They were going back to the house and Howard walked along, discussing the events of the mid-week meeting of the day before and finally a mention of Inez by Howard led Miss Burton to ask:

     "By the way, when are your friends planning to leave for New York?"

     "Pretty soon, I think. But I could put my chum to work on the county survey. I don't want him to go."

     They had reached Deacon Burton's house and Mrs. Burton asked Howard to come in. He accepted with a slight hesitation that Agnes Burton noted, but Howard's action was so indefinite in its meaning that the school teacher did not dwell on it.

     Mrs. Burton sat down for a few minutes with her daughter and the minister, talking over church matters, then without anything more than a few words about getting supper, she went out of the room. Blessed be tact, or any other word you wish to use, of thoughtful mothers.

     "Miss Burton," Howard said quickly, "this is almost the first time I have had to thank you personally for your action on that Sunday----"

     "You are not going to thank me for that----"

     "If I don't, you know without my saying anything that I will never forget what it means to me."

     "I am sure----" she began, and paused because he was gazing at her earnestly, "I am sure it was"

     Howard sat there silently seeming to be abstracted even in her presence, caught in one of his moods of retirement that were characteristic of him, so far removed from rudeness that Agnes Burton was not offended, only more deeply interested in him, and she waited quietly for him to resume his usual clear wide-awake attitude towards life--and she laughed when he suddenly exclaimed, "Oh! I beg pardon, Miss Burton! But you were saying----"

     "I don't remember, it's been so long since I said it."

     "I wonder if you know where I was all that time. I was thinking----"

     "Not of what I said, I am sure," said the school teacher laughing again.

     "Yes, I was," he replied, but in such an impersonal manner that his answer meant nothing.

     There was rather an awkward pause, and she finally broke it by saying, "Inez wished me to tell you something for her, and I promised. She seemed to think you ought to know. Do you remember seeing some flowers on your pulpit the first Sunday you preached in Red Hill?"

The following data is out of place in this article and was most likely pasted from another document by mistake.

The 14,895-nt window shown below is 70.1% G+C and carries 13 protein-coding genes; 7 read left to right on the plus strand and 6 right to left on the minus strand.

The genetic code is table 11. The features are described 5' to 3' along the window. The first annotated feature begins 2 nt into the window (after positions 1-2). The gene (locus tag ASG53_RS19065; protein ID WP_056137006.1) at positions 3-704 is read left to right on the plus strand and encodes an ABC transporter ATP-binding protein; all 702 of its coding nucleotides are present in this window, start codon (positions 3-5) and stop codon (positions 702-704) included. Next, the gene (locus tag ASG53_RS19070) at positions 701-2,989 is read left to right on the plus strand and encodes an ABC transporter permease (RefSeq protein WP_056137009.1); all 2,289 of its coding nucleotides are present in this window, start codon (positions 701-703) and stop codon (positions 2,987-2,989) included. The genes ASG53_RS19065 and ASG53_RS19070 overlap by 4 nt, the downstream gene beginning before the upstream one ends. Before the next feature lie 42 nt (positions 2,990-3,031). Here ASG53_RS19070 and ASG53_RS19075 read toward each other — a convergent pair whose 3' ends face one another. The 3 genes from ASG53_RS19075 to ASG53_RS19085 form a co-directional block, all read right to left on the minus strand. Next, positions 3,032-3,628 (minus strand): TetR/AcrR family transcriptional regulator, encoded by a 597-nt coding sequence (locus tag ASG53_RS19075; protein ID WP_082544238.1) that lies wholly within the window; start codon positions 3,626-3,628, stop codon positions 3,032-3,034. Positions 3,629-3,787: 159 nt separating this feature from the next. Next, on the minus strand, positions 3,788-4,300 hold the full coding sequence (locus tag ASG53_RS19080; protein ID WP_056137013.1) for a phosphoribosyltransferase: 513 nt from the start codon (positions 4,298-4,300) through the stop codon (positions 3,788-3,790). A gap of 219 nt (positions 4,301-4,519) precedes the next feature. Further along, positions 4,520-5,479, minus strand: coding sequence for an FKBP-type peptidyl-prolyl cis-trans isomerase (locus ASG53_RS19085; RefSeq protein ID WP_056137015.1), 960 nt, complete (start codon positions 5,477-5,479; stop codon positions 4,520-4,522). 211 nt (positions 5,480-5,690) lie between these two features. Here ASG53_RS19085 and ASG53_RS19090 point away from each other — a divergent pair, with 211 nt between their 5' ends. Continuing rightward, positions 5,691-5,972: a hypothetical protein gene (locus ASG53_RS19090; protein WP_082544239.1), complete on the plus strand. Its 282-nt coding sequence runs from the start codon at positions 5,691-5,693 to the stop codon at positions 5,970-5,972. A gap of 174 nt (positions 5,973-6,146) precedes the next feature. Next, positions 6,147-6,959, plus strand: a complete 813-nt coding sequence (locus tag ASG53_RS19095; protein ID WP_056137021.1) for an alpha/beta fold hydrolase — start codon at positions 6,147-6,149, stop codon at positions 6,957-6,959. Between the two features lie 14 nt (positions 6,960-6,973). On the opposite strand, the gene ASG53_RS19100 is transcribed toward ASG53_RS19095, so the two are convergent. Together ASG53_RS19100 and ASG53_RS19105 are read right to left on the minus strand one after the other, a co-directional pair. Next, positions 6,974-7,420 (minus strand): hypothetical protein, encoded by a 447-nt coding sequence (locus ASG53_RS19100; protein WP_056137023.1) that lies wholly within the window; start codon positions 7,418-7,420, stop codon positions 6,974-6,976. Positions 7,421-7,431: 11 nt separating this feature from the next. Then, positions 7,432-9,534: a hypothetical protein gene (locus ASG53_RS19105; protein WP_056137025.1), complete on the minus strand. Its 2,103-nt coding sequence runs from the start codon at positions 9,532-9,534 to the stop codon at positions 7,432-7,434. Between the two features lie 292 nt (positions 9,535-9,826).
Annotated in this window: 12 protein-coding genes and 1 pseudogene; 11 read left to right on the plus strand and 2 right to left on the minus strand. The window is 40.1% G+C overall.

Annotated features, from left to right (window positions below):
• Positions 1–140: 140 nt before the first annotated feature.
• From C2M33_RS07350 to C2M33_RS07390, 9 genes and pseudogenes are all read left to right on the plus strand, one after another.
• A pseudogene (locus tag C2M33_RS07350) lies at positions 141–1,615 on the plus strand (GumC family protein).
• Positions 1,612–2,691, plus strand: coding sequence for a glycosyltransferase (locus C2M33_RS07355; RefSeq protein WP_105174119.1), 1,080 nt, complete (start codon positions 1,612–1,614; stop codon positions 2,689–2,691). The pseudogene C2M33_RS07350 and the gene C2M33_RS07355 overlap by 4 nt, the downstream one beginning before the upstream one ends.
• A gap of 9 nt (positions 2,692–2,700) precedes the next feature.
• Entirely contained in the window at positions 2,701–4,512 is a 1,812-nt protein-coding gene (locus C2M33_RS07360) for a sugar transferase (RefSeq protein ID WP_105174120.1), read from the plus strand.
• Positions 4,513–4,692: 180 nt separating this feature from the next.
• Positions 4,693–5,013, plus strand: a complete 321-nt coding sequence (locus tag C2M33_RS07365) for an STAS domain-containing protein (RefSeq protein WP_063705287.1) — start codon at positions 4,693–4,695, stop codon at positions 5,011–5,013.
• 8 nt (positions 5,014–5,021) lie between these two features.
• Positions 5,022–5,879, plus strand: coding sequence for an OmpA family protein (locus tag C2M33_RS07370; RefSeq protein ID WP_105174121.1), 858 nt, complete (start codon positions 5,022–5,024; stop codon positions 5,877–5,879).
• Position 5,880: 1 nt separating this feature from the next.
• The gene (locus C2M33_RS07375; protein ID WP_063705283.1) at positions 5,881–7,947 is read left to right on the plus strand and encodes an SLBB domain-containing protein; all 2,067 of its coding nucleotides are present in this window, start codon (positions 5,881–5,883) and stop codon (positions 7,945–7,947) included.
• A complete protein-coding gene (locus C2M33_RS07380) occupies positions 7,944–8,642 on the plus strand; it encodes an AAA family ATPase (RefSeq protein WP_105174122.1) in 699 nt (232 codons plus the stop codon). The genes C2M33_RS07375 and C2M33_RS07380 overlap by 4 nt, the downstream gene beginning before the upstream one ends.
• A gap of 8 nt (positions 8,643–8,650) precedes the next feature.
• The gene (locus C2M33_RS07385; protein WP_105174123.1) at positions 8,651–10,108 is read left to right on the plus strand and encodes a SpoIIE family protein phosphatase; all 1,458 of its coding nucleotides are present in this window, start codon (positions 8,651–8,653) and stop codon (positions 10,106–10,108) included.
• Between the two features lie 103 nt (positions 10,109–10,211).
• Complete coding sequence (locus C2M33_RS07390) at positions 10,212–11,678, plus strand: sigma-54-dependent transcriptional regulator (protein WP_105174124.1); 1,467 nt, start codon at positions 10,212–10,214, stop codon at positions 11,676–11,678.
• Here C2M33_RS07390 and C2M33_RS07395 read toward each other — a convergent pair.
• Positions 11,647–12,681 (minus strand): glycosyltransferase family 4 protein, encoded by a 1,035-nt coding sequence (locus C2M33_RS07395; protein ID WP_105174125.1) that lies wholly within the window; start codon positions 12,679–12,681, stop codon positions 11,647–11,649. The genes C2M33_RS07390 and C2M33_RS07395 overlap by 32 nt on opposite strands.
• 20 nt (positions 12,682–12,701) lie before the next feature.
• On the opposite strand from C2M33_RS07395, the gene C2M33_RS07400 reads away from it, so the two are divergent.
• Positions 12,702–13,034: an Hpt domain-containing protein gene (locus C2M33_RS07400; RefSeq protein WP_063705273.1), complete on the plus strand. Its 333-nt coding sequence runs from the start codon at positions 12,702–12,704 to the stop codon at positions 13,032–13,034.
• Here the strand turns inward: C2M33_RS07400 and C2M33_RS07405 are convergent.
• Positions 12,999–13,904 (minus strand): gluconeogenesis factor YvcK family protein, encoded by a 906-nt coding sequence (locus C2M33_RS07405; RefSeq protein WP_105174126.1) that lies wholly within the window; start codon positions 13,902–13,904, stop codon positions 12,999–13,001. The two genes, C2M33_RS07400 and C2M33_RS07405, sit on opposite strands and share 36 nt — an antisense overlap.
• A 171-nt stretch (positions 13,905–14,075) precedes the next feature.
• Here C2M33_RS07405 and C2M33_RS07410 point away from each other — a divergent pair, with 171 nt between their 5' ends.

"Yes. They were so prominent I couldn't help seeing them."

     "Inez wanted me to tell you that she put them there."

     "They were very nice flowers," Howard said gravely. Something in his voice and manner set Miss Burton off in a laugh so catching that Howard, after a slow grin, followed.

     "Poor Inez! But she will begin a new existence with the Lennoxes. I believe there is a good future for her."

     "She will see New York at its very best with them," Howard eagerly assented. "If she has any good future, they will help her to find it."

     Agnes Burton asked a few questions about Howard's chum which he gladly answered and in answering, unconsciously let in the light on some of his own Seminary life.

     As he rose to go, she said, unexpectedly, a slight colour betraying her personal anxiety:

     "Mr. Chase, are you well? It seems to me you don't look--you look tired."

     "Well to tell the truth I am tired. I don't just know how to account for it. Last few days I have not been at my best. Guess I need more exercise."

     She looked at him apprehensively as he walked towards the door. He lacked that characteristic swiftness and leopard-like swaying gait that people were getting used to.

     "You are working too hard," she said softly, as if anticipating some trouble. "You do three men's work. You will break down."

     "Oh, I think not. I never broke down yet. Thank you for telling me about Inez and those flowers," he said awkwardly. And with an abrupt good-bye he went away.

     That evening, after supper, he said to his sister: "Rose, I'm going over to see Jake Seymour. I haven't heard from there for two or three days. I won't be out long."

     When he knocked at Seymour's modest house across the Santa Fe tracks the Agent opened the door, and seeing Chase, he stopped outside and closed the door.

     "I'm sorry, Mr. Chase, but Jake's got typhoid. Doc Vaughn took his blood test to-day, and found the germs. He's been comin' down with it now for several days. We thought it was his accident, you know. But doc is mad. He says Red Hill folks are too stingy to fix up the water works, and the milk gets no decent test and he says, doc does, that it's enough to make a cow kick over its own pail to see how quick some folks are to die early so's to save the expense of a long obituary on their tomb stones."